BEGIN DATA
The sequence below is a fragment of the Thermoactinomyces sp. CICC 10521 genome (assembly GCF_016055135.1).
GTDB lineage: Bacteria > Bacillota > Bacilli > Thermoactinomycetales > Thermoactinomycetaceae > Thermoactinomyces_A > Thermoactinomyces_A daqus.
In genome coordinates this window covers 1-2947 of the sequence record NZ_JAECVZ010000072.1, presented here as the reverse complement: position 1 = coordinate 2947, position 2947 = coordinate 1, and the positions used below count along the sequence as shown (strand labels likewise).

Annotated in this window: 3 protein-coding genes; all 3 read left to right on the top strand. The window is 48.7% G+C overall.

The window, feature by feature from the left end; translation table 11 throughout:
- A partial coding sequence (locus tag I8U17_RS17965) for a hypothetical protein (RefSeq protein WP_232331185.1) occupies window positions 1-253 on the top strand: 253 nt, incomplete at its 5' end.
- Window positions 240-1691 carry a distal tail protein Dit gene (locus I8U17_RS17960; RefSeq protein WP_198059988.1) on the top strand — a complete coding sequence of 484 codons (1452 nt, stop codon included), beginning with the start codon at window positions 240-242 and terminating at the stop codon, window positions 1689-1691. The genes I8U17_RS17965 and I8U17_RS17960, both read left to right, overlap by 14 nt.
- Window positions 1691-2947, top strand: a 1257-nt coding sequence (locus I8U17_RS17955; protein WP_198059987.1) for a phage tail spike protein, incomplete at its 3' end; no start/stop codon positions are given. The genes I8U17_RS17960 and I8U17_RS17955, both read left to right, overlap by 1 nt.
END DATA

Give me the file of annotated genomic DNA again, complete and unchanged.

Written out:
The sequence below is a fragment of the Thermoactinomyces sp. CICC 10521 genome (assembly GCF_016055135.1).
GTDB lineage: Bacteria > Bacillota > Bacilli > Thermoactinomycetales > Thermoactinomycetaceae > Thermoactinomyces_A > Thermoactinomyces_A daqus.
In genome coordinates this window covers 1-2947 of the sequence record NZ_JAECVZ010000072.1, presented here as the reverse complement: position 1 = coordinate 2947, position 2947 = coordinate 1, and the positions used below count along the sequence as shown (strand labels likewise).

Annotated in this window: 3 protein-coding genes; all 3 read left to right on the top strand. The window is 48.7% G+C overall.

The window, feature by feature from the left end; translation table 11 throughout:
- A partial coding sequence (locus tag I8U17_RS17965) for a hypothetical protein (RefSeq protein WP_232331185.1) occupies window positions 1-253 on the top strand: 253 nt, incomplete at its 5' end.
- Window positions 240-1691 carry a distal tail protein Dit gene (locus I8U17_RS17960; RefSeq protein WP_198059988.1) on the top strand — a complete coding sequence of 484 codons (1452 nt, stop codon included), beginning with the start codon at window positions 240-242 and terminating at the stop codon, window positions 1689-1691. The genes I8U17_RS17965 and I8U17_RS17960, both read left to right, overlap by 14 nt.
- Window positions 1691-2947, top strand: a 1257-nt coding sequence (locus I8U17_RS17955; protein WP_198059987.1) for a phage tail spike protein, incomplete at its 3' end; no start/stop codon positions are given. The genes I8U17_RS17960 and I8U17_RS17955, both read left to right, overlap by 1 nt.